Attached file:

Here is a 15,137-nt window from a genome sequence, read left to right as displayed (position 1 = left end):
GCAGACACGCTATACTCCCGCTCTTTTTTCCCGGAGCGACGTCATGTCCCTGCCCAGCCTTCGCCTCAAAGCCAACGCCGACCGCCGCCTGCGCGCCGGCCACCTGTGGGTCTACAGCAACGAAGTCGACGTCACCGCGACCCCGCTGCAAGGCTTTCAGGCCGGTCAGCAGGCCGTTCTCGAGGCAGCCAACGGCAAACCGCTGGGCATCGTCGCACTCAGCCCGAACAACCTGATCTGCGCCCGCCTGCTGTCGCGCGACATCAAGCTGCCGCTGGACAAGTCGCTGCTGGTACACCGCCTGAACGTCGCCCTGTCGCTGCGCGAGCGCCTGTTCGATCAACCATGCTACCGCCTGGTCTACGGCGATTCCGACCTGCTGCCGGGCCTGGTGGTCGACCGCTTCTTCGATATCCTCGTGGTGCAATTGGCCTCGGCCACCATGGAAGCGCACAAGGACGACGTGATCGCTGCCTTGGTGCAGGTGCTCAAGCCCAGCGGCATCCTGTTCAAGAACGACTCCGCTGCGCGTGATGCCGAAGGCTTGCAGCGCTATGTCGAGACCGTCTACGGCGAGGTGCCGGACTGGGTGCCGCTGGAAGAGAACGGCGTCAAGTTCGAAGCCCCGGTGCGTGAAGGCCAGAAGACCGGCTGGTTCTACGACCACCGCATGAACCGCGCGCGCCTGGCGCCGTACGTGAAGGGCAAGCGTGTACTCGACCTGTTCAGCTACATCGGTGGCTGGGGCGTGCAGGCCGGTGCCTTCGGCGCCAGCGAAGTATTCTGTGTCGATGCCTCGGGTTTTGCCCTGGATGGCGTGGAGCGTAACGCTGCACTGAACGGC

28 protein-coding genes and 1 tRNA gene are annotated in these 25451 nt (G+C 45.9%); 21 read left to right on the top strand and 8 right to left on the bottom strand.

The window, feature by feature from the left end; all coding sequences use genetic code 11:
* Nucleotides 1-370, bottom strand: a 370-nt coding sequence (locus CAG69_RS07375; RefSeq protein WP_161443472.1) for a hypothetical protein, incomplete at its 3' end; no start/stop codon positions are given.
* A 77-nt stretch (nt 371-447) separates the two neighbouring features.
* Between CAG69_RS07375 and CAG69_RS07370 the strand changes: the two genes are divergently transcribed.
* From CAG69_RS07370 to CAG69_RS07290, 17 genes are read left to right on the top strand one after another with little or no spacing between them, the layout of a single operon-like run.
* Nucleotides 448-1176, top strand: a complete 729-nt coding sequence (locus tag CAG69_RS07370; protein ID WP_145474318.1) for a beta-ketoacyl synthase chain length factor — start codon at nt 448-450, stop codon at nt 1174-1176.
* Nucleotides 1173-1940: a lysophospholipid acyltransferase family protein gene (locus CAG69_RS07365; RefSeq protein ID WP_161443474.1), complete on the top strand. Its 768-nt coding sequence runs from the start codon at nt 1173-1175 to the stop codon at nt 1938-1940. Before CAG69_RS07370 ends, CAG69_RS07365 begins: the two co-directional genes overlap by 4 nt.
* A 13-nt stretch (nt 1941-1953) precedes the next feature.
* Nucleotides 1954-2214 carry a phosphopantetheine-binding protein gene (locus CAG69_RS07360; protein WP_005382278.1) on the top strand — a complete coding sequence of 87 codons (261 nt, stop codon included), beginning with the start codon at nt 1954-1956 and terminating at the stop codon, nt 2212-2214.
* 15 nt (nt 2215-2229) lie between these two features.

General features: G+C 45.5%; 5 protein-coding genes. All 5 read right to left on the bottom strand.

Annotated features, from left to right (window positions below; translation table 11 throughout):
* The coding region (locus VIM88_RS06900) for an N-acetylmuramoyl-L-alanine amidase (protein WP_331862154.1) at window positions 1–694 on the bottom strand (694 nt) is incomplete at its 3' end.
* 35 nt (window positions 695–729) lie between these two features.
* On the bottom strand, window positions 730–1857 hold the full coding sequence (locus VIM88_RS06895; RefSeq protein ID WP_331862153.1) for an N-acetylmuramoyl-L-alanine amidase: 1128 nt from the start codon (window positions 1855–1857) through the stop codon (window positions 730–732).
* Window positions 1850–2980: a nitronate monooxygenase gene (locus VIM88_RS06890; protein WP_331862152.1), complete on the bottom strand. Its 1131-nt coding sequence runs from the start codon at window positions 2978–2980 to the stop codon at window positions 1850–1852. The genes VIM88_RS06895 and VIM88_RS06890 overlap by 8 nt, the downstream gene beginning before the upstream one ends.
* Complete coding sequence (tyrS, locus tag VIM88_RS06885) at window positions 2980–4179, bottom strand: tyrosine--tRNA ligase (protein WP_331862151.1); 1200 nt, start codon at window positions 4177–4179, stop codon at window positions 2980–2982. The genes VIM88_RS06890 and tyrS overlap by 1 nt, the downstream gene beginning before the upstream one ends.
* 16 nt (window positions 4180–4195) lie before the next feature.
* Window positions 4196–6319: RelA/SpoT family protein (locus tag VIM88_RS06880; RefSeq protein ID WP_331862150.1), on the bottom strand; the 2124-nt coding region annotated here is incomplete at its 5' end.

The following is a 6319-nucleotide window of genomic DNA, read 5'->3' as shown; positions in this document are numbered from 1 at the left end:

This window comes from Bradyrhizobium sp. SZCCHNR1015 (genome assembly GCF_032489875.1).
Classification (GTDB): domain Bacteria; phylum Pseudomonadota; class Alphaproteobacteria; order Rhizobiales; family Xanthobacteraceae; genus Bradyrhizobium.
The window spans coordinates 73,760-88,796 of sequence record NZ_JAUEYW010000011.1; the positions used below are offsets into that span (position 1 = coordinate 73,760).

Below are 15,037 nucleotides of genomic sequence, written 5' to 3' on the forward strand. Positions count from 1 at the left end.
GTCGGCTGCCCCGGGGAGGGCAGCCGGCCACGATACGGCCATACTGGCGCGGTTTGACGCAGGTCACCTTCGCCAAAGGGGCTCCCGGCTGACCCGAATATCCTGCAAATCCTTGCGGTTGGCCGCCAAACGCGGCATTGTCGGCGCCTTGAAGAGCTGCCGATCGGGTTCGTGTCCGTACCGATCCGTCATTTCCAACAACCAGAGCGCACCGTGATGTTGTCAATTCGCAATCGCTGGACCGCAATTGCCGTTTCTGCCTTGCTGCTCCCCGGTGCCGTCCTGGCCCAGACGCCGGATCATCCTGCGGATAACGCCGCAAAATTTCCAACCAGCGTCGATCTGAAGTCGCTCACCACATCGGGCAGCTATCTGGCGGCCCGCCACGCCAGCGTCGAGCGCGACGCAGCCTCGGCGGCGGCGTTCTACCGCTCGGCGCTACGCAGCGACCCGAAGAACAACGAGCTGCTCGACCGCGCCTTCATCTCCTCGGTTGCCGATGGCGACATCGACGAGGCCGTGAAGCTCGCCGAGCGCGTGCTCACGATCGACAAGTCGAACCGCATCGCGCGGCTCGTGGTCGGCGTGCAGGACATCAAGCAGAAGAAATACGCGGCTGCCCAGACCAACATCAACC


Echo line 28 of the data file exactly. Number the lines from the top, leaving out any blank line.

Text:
GTCGGCTGCCCCGGGGAGGGCAGCCGGCCACGATACGGCCATACTGGCGCGGTTTGACGCAGGTCACCTTCGCCAAAGGGGCTCCCGGCTGACCCGAATATCCTGCAAATCCTTGCGGTTGGCCGCCAAACGCGGCATTGTCGGCGCCTTGAAGAGCTGCCGATCGGGTTCGTGTCCGTACCGATCCGTCATTTCCAACAACCAGAGCGCACCGTGATGTTGTCAATTCGCAATCGCTGGACCGCAATTGCCGTTTCTGCCTTGCTGCTCCCCGGTGCCGTCCTGGCCCAGACGCCGGATCATCCTGCGGATAACGCCGCAAAATTTCCAACCAGCGTCGATCTGAAGTCGCTCACCACATCGGGCAGCTATCTGGCGGCCCGCCACGCCAGCGTCGAGCGCGACGCAGCCTCGGCGGCGGCGTTCTACCGCTCGGCGCTACGCAGCGACCCGAAGAACAACGAGCTGCTCGACCGCGCCTTCATCTCCTCGGTTGCCGATGGCGACATCGACGAGGCCGTGAAGCTCGCCGAGCGCGTGCTCACGATCGACAAGTCGAACCGCATCGCGCGGCTCGTGGTCGGCGTGCAGGACATCAAGCAGAAGAAATACGCGGCTGCCCAGACCAACATCAACC